Aedile (Latin Aedilis, from aedes, aedis "temple," "building") was an office of the Roman Republic. Based in Rome, the aediles were responsible for maintenance of public buildings and regulation of public festivals. They also had powers to enforce public order.

Censor
A Censor was a magistrate of high rank in the ancient Roman Republic. This position (called censura) was responsible for maintaining the census, supervising public morality, and overseeing certain aspects of the government's finances. The censors' regulation of public morality is the origin of the modern meaning of the words "censor" and "censorship."

Comes palatinus
The term paladin was used in Ancient Rome for a chamberlain of the Emperor, and also for the imperial palace guard, called the Scholae Palatinae by Constantine.

Consul
Consul was the highest elected political office of the Roman Republic and the Empire. During the time of the Republic, the Consuls were the highest civil and military magistrates, serving as the heads of government for the Republic. There were two consuls, and they ruled together. Under the Empire, however, the Consuls were merely a figurative representative of Rome’s republican heritage and held very little power and authority.

Ancient Rome Extraordinary and Ordinary magistrates
Magistratus ordinarii (ordinary magistrates) and Magistratus extraordinarii (extraordinary magistrates) were two categories of officials who held political, military, and, in some cases, religious power in the Roman Republic. The ordinary magistrates were elected annually (except censor) and served for one year. Usually at least two of each ordinary magistrate were elected to prevent one man gaining too much power. By contrast, extraordinary magistrates were elected only in special circumstances and not necessarily with a colleague. The extraordinary magistrates held power over ordinary magistrates.

Legatus
A legatus (often anglicized as legate) was a general in the Roman army, equivalent to a modern general officer. Being of senatorial rank, his immediate superior was the dux, and he outranked all military tribunes. In order to command an army independently of the dux or provincial governor, legates were required to be of praetorian rank or higher; a legate could be invested with propraetorian imperium (legatus propraetore) in his own right. Legates received large shares of the army's booty at the end of a campaign, which made the position a lucrative one, so it could often attract even distinguished consulars (e.g., the consular Lucius Julius Caesar volunteered late in the Gallic War as a legate under his first cousin once removed, Julius Caesar).

Praetor
Praetor was a title granted by the government of Ancient Rome to men acting in one of two official capacities: the commander of an army, either before it was mustered or more typically in the field, or an elected magistrate assigned duties that varied depending on the historical period. The magistracy was called the praetura (praetorship). Its functions were described by the adjective:[1] the praetoria potestas and praetorium imperium (praetorian power and authority) and the praetorium ius (praetorian law), a body of legal precedents set down by the praetors. Praetorium as a substantive meant the location from which the praetor exercised his authority, either the headquarters of his castra, the courthouse (tribunal) of his judiciary, or the city hall of his provincial governorship.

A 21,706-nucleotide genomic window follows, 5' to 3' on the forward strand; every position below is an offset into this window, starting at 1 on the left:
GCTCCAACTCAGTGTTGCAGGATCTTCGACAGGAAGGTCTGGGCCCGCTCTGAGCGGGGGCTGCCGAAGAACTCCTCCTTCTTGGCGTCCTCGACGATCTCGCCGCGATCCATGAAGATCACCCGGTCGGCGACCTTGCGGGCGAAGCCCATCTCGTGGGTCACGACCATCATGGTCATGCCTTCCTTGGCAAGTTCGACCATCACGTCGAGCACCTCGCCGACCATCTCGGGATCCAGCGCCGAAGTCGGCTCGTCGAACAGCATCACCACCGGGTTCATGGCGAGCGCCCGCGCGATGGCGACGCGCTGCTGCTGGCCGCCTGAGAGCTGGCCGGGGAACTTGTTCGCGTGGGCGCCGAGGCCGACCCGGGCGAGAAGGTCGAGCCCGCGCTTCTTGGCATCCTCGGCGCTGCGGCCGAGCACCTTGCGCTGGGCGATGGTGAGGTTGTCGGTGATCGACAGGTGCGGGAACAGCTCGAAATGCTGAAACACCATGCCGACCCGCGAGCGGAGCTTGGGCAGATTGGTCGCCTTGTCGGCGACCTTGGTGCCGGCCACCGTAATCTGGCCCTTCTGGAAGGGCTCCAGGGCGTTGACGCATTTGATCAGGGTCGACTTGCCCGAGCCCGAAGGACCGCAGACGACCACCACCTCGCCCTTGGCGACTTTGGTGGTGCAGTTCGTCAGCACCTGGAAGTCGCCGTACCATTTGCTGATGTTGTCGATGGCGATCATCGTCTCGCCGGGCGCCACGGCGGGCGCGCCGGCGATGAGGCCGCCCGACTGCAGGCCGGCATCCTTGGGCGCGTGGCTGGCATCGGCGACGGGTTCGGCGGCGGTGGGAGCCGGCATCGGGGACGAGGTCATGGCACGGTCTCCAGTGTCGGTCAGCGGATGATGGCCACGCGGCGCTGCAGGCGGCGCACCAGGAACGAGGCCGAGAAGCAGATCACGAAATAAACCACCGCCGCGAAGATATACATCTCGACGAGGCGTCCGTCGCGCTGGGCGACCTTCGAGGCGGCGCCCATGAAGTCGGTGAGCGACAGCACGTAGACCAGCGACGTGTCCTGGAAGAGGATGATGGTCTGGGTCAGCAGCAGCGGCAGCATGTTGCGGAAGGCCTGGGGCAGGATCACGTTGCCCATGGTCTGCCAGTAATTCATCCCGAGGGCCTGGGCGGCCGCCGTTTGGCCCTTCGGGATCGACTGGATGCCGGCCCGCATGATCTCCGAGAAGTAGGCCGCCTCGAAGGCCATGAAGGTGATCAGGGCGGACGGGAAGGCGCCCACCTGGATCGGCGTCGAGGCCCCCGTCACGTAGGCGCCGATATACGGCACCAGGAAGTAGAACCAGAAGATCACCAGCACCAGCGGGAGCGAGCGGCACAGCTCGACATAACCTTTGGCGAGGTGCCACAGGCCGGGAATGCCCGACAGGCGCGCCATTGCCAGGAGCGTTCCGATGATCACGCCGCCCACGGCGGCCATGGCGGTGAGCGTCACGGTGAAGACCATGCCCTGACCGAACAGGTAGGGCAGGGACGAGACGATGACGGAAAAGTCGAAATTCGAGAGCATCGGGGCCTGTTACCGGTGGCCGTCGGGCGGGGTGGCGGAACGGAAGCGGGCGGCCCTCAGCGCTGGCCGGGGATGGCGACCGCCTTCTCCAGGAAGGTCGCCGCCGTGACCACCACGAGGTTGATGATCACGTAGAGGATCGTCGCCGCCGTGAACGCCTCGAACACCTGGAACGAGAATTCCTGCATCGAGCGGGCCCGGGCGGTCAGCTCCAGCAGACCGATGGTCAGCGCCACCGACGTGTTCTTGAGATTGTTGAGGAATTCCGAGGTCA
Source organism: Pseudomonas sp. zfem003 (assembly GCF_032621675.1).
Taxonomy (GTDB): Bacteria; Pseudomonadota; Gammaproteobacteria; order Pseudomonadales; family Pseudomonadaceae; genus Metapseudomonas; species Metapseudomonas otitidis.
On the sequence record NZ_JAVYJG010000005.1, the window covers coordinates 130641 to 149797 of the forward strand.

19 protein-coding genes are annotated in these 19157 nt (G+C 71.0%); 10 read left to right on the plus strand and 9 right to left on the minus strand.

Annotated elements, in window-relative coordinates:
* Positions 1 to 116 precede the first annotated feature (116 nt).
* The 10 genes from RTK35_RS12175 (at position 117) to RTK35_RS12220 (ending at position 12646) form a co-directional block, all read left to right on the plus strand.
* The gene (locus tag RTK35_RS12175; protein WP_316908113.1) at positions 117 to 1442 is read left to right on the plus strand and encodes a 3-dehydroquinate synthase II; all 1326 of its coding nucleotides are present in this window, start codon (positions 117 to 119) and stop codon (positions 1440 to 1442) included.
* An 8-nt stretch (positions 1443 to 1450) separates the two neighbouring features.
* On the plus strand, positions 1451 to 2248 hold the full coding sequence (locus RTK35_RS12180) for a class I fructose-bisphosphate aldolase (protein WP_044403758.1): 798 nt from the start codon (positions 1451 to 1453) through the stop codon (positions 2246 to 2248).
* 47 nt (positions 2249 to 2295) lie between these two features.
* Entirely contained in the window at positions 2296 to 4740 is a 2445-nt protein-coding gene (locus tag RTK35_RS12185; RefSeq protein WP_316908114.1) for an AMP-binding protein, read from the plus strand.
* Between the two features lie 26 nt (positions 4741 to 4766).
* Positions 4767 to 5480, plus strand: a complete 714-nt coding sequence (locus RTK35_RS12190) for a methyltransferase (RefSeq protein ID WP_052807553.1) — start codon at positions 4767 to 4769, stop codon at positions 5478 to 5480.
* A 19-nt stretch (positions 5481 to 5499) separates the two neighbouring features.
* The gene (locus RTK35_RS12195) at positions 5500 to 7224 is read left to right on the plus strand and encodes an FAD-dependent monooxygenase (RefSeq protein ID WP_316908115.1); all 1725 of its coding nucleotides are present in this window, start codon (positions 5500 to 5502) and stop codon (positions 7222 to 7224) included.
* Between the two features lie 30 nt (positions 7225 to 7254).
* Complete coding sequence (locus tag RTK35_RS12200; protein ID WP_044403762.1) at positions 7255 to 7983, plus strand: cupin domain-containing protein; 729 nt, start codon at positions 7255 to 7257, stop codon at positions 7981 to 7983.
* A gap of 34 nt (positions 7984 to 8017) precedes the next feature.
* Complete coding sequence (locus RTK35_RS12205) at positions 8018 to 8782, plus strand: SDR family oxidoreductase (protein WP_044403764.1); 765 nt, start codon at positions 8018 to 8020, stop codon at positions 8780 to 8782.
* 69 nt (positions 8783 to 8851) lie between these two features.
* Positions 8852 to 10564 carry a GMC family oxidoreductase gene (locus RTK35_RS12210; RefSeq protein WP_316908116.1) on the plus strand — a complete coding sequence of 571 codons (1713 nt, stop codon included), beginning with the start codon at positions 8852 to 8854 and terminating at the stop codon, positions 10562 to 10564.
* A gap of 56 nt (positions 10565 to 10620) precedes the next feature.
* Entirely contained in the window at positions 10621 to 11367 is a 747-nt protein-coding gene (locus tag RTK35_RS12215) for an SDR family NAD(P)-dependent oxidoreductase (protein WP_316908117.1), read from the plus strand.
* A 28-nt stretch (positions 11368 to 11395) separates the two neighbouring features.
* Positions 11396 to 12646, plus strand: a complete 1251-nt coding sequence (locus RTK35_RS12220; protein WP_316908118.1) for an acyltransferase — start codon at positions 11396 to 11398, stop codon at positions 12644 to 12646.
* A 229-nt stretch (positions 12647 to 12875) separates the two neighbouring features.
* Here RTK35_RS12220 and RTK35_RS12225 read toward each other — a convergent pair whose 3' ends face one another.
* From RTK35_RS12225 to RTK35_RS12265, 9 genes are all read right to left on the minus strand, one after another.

Promagistrates
A legal innovation of the Roman Republic, the promagistracy was invented in order to provide Rome with governors of overseas territories instead of having to elect more magistrates each year. Promagistrates were appointed by senatus consultum; like all acts of the Roman Senate, these appointments were not entirely legal and could be overruled by the Roman assemblies, e.g., the replacement of Quintus Caecilius Metellus Numidicus by Gaius Marius during the Jugurthine War.

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Roman governors of Britain:
As Britannia, Roman Britain was a consular province, which means its governors need to be appointed consul by Rome before they could govern it. While this rank could be obtained either as a suffect or ordinares, a number of governors were consul ordinares, and also appear in the List of Early Imperial Roman Consuls. Later governors could be of the lower, equestrian rank.

Quaestor
Quaestores were elected officials of the Roman Republic who supervised the treasury and financial affairs of the state, its armies and its officers.

Tribune
Tribune was a title shared by 2-3 elected magistracies and other governmental and/or military offices of the Roman Republic and Empire. It derived originally from the representatives of the tribes (tribus) into which the Roman people were divided for military and voting purposes.

Cursus honorum
The cursus honorum was the sequential order of public offices held by aspiring politicians in both the Roman Republic and the early Empire. It was designed for men of senatorial rank.

Decemviri - vigintisexviri
Decemviri (singular decemvir) is a Latin term meaning "Ten Men" which designates any such commission in the Roman Republic (cf. Triumviri, Three Men). Different types of decemvirate include the writing of laws with consular imperium (legibus scribundis consulari imperio), the judging of litigation (stlitibus iudicandis), the making of sacrifices (sacris faciundis), and the distribution of public lands (agris dandis adsignandis).

Pontifex maximus
The Pontifex Maximus was the high priest of the Ancient Roman College of Pontiffs. This was the most important position in the Ancient Roman religion, open only to patricians until 254 BC, when a plebeian first occupied this post. A distinctly religious office under the early Roman Republic, it gradually became politicized until, beginning with Augustus, it was subsumed into the Imperial office.

Imperator
The Latin word imperator was a title originally roughly equivalent to commander during the period of the Roman Republic. It later went on to become a part of the titulature of the Roman Emperors as part of their cognomen.

Imperium
In ancient Rome, imperium could be used as a term indicating a characteristic of people, the measure of formal power they had. This qualification could be used in a rather loose context (for example, poets used it, not necessarily writing about state officials). However, in Roman society it was also a more formal concept of legal authority. A man with imperium had in principle absolute authority to apply the law within the scope of his magistracy or promagistracy, but could be vetoed or overruled by a magistrate or promagistrate having imperium maius (a higher degree of imperium) or, as most republican magistratures were multiple (though not quite collegial since each could act on his own), by the equal power of his colleague e.g., the other consul.

Lictor
The lictor, derived from the Latin ligare (to bind), was a member of a special class of Roman civil servant, with special tasks of attending and guarding magistrates of the Roman Republic and Empire who held imperium. The origin of the tradition of lictors goes back to the time when Rome was a kingdom, perhaps acquired from their Etruscan neighbours.

Constitution of the Roman Republic.